“For our Christmas-morning picture, I decided to pose pointing a machine gun at the camera, while my brother chose to simply hold a dinosaur.
“Both play sets survived in my parents’ garage for over 50 years, although the boxes didn’t fare so well. As for the contents of those boxes, now, as in 1962, we’ll have to wait until after Christmas to see what was inside.
“P.S. I’m really enjoying your Random Harvest posts, particularly the one from Atlas Obscura with the fascinating collections from around the world. Maybe some of my unusual collections are actually fascinating and not just bunches of random stuff no one else appreciates.”
‘Tis the season!
Our Pets, Ourselves Division
The Grand Duchess of Grand Avenue: “Sometimes wrapping paper is so much more than that!”
‘Tis the season!
And: Out of the mouths of babes (responsorial)
Shell Lake Granny: “Ward’s bargain room.
“The Gram With a Thousand Words‘ post about shopping in Ward’s bargain room brought back a lot of memories.
“I worked in the retail plumbing and heating office at Ward’s for 12 years and spent many lunch hours browsing through the bargain room. Being an employee, I got a lot of first chances at returned merchandise. Even did a lot of my Christmas shopping there. A lot of good stuff could be found there.”
Life as we know it
‘Tis the Season Division
Kathy S. of St. Paul reports: “Subject: Waiting at the Post Office.
“It wouldn’t be Christmas time if I didn’t spend time waiting in line at the post office.
“It reminded me of a time maybe 10 years ago. I got stamps; then I helped a young woman pack some items to ship to her boyfriend. He was a U.S. soldier in Afghanistan. I don’t remember what she mailed; she didn’t seem rich. All I remember is getting all the spare plastic bags, etc., out of my car to cushion what she was sending. I hope they got there intact, and that the bags were useful there.
“It would be nice to know that her soldier came home safely and that they’re both in good health now.
“Sometimes you never get to hear ‘the rest of the story’ . . .”
The Permanent Grandmotherly Record (responsorial)
Bloomington Bird Lady: “I just read the piece about learning Yiddish and had to respond.
“Since I just gave up my ‘secret recipe’ for Swedish Potato Sausage, could there be someone out in Bulletin Board Land who does know Yiddish and would be willing to share a songbook I used to use?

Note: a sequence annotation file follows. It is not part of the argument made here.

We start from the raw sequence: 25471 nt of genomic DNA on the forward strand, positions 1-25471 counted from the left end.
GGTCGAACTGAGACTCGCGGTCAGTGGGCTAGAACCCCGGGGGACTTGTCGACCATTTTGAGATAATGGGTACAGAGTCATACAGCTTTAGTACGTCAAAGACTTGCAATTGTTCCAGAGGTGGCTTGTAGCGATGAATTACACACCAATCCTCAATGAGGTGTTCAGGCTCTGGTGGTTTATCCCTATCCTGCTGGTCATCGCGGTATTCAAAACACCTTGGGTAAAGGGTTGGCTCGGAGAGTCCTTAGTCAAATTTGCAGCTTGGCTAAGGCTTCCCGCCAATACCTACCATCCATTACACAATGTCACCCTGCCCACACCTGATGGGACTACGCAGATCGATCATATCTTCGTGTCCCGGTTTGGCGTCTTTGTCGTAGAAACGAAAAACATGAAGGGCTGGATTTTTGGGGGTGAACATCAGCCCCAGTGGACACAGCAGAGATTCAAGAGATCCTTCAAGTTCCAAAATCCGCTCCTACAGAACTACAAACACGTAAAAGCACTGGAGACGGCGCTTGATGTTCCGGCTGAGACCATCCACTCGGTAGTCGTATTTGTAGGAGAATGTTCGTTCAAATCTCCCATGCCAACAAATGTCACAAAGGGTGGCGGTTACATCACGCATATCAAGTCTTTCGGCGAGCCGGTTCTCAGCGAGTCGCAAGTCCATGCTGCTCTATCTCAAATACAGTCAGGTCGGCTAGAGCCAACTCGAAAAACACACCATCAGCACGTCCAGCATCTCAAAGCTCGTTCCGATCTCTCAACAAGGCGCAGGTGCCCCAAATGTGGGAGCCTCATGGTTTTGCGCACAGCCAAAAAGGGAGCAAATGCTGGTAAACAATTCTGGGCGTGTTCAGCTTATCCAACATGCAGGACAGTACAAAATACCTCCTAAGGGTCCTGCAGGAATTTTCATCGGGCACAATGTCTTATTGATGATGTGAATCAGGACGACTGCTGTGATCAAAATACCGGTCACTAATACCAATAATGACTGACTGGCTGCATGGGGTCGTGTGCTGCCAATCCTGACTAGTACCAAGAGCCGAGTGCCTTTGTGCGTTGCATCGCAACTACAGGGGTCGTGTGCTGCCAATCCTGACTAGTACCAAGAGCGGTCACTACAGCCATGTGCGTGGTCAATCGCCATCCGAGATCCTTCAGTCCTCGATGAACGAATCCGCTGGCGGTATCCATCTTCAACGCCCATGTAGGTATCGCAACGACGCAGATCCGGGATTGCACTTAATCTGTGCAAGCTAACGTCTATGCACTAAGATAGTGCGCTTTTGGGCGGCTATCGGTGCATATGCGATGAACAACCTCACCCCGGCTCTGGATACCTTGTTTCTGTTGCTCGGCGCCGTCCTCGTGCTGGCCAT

“About 10 years ago, I was taking some voice lessons and wanted to sing some of the familiar Yiddish songs my Jewish friends knew. I went to an expert for the pronunciations: another friend who had a klezmer band and played various gigs, including the park outside Orchestra Hall during intermissions of Sommerfest. He was intrigued that a Swede from Minnesota wanted help to sing songs he knew from childhood, so bravely took on the formidable task.
“For those who don’t know, Yiddish music is almost always in a minor key, and Yiddish words sound a bit German. At first hearing, he said: ‘But you’ve got the accent all wrong.’ I said that in music, a lot of the accents just normally fall on the first beat of the measure; he asked me to sing the song I’d been working on, then said: ‘Noni, you’ve got to hear this.’ Expecting laughter from his wife, I went out to the kitchen to sing for her. The song was ‘A Malech Veynt’ (‘An Angel Wept’) — and as I sang, Noni began to cry. She said: ‘My mother used to sing this to me as a lullaby many years ago.’ I knew her mother to be a wonderful, very old lady, whom I’d greet at concerts now and then. The song was from ‘Pearls of Yiddish Music,’ and because these friends are now gone, so is that borrowed book.
“Since anti-Semitism seems to be showing up again these days, the sentimentality of these two friends, and their hospitality through many years, is inspiring to remember. ‘Peace on Earth and good will to all’ at this time of year is refreshing to hear. May you all have a happy Christmas.”